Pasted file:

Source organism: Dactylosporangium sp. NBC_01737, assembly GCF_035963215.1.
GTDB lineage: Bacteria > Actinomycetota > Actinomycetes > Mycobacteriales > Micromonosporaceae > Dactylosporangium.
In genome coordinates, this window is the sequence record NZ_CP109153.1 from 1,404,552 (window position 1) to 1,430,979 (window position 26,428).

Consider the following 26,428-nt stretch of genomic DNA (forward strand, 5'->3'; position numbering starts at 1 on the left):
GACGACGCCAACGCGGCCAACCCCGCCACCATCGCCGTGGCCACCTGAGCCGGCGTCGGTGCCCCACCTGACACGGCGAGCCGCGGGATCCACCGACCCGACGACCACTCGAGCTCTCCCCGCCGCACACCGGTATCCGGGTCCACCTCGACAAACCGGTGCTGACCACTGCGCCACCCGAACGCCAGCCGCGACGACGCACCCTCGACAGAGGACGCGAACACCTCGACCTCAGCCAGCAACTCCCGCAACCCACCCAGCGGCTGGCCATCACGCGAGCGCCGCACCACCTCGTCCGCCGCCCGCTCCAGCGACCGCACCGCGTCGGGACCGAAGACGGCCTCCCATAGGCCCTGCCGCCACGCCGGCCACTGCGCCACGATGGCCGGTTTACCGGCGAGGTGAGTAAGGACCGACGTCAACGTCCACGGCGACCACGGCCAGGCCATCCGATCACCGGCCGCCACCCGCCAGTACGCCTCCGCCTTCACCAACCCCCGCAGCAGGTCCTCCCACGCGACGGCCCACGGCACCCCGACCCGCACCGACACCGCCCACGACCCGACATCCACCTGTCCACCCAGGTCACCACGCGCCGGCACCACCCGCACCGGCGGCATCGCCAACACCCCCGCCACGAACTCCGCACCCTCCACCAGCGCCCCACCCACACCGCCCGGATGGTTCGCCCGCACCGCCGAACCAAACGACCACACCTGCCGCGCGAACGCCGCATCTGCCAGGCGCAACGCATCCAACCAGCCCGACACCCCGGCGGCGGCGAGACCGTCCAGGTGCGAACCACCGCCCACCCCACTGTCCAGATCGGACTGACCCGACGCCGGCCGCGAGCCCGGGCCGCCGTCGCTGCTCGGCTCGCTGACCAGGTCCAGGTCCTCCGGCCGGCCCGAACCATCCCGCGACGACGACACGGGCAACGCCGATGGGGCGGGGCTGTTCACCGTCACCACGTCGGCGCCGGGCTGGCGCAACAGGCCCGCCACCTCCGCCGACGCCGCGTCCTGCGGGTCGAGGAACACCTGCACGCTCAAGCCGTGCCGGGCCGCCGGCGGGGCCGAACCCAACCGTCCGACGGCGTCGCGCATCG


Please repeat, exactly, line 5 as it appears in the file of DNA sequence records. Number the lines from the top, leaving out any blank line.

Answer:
GACGACGCCAACGCGGCCAACCCCGCCACCATCGCCGTGGCCACCTGAGCCGGCGTCGGTGCCCCACCTGACACGGCGAGCCGCGGGATCCACCGACCCGACGACCACTCGAGCTCTCCCCGCCGCACACCGGTATCCGGGTCCACCTCGACAAACCGGTGCTGACCACTGCGCCACCCGAACGCCAGCCGCGACGACGCACCCTCGACAGAGGACGCGAACACCTCGACCTCAGCCAGCAACTCCCGCAACCCACCCAGCGGCTGGCCATCACGCGAGCGCCGCACCACCTCGTCCGCCGCCCGCTCCAGCGACCGCACCGCGTCGGGACCGAAGACGGCCTCCCATAGGCCCTGCCGCCACGCCGGCCACTGCGCCACGATGGCCGGTTTACCGGCGAGGTGAGTAAGGACCGACGTCAACGTCCACGGCGACCACGGCCAGGCCATCCGATCACCGGCCGCCACCCGCCAGTACGCCTCCGCCTTCACCAACCCCCGCAGCAGGTCCTCCCACGCGACGGCCCACGGCACCCCGACCCGCACCGACACCGCCCACGACCCGACATCCACCTGTCCACCCAGGTCACCACGCGCCGGCACCACCCGCACCGGCGGCATCGCCAACACCCCCGCCACGAACTCCGCACCCTCCACCAGCGCCCCACCCACACCGCCCGGATGGTTCGCCCGCACCGCCGAACCAAACGACCACACCTGCCGCGCGAACGCCGCATCTGCCAGGCGCAACGCATCCAACCAGCCCGACACCCCGGCGGCGGCGAGACCGTCCAGGTGCGAACCACCGCCCACCCCACTGTCCAGATCGGACTGACCCGACGCCGGCCGCGAGCCCGGGCCGCCGTCGCTGCTCGGCTCGCTGACCAGGTCCAGGTCCTCCGGCCGGCCCGAACCATCCCGCGACGACGACACGGGCAACGCCGATGGGGCGGGGCTGTTCACCGTCACCACGTCGGCGCCGGGCTGGCGCAACAGGCCCGCCACCTCCGCCGACGCCGCGTCCTGCGGGTCGAGGAACACCTGCACGCTCAAGCCGTGCCGGGCCGCCGGCGGGGCCGAACCCAACCGTCCGACGGCGTCGCGCATCG